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Discussion Starter #1
If I'm not playing a game with the same bird.

First week of season, had this bird all but killed by my buddy who was sitting 150 yards to my left. Bird gobbled his brains out all the way to him and just when it was about to go down, he spooks (saw something he didn't like). Oh well, turkey 1 us 0. For the next two weeks, this "bird", has been in the area, will gobble but never commit or even remotely show interest in coming to the call.

Last Wednesday, I slipped into the area and low and behold, around 9am, he starts. I tried from where I was set up, nothing. So I put a move on him to a small food plot. he'd gobble, then keep on going. Turkeys 10 (at this point) us 0.

Saturday morning I went right back there and he was gobbling on the roost. I setup in the food plot area, thinking thats where he'd want to head. I never said a peep till I heard him fly down. I call.. he'd gobble, I'd call... he'd gobble. Great, so I gave him the best cutting and yelping sequence you ever heard, he double gobbled. I put the calls away and waited. He gobbled and gobbled.. getting further away.. lol. You know the drill.

I'm starting to think this is the same bird that we spooked the first week. Thinking maybe I need to change calls next time in. He really likes this high pitched box call (all of the birds I hunt seem to prefer it for some reason).

So do you think it sounds like the same bird?
 

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Not sure what makes you think it is the same bird.

The only common thread is that these birds don't come to your calling.....heck that's most of the birds I call to....
 

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Discussion Starter #3
Why? This bird is using the same roost area and doing the same things every time. Just seems logical that its probably the same bird. Which also shows you how much I must suck at this since if it is the same one and I have yet to close the deal with him being relatively routine. lol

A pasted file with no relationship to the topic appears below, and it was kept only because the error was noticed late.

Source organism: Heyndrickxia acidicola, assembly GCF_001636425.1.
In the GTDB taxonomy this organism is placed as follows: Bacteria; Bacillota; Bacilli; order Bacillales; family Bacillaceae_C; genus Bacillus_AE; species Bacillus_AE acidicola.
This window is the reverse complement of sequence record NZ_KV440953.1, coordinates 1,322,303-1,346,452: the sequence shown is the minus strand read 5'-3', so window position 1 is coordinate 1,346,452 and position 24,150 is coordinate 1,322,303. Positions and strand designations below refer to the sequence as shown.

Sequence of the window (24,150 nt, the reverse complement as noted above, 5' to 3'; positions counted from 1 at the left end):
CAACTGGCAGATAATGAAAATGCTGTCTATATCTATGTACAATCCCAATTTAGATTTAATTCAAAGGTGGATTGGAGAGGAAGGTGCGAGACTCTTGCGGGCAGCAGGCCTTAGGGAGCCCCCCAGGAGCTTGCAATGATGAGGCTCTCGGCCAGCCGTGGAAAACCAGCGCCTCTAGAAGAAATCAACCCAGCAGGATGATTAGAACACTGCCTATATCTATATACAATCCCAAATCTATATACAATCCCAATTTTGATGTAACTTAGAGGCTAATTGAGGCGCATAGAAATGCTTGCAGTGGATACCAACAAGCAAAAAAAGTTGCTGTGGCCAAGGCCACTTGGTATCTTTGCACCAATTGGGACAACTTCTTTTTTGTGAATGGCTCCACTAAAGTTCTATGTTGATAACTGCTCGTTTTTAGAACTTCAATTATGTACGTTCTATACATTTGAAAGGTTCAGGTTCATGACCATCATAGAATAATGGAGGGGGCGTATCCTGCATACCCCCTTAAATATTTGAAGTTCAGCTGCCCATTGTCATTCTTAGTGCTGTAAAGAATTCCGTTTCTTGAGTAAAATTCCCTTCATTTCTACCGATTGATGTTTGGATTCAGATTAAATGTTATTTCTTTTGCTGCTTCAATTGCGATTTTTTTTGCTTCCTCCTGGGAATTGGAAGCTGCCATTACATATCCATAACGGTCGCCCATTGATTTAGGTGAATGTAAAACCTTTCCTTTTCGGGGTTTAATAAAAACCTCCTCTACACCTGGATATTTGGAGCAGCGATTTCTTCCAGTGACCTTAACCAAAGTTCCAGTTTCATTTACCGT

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He certainly loves to gobble at the call, but seeing that he walks away suggests he might never come into that call or any call. He is doing what is in his blood, wanting the hens to come to him. Gobbling is one of the coolest sounds in the woods, but do you want to hear him gobble, or do you want to kill him? Figure out which way he likes to go in the morning and ambush that area. At most purr and scratch once every 15 or 20 minutes. I know that takes patience and a strong will to not yelp and cut, but he's walking away from that.
 

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I've battled some stubborn birds like that in years past. If his MO is to gobble and then walk away gobbling from the call, I would suggest you slip a buddy all the way around the backside of the roost/bird with strict plans for him to be 100% silent (no calling) while you do the calling. As he gobbles to you, hopefully it'll que your buddy in so he can slip into his path quietly and whack him. Good luck!
 

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Some birds all but refuse to come to aggressive calling. They want the hen to come to them. By cutting, you're telling that bird how excited you are that he's there and he's just waiting for the hen to show up. He may have a strut zone, an area that he will walk, back and forth, gobbling and strutting, waiting for you (the hen)to come to him. Sometimes you can fool these birds by feigning disinterest. Don't call excitedly. A few subtle yelps to let him know you're there and then nothing but soft clucks and purrs. Scratch the leaves like a feeding turkey and give some more soft purrs. And, if you really want to get him going, give him a gobbler yelp or two. It's a call that's rarely used and a good chance he's never heard a hunter do it.(Gobblers probably yelp a little every day, but not a lot so don't over do it. only do 2-4 yelps one time and that's it for that calling session. If you're not sure how to do a gobbler yelp on your call, check it out on youtube. I'm sure there are some examples. Its a slow deep drawn out yelp). Gobbler yelps are going to tell him there's another gobbler with the hen. That can really bring them in in a hurry. Also, try using different calls. I think gobblers can pattern us hunters the same way we pattern them. switch it all up and see what happens. good luck!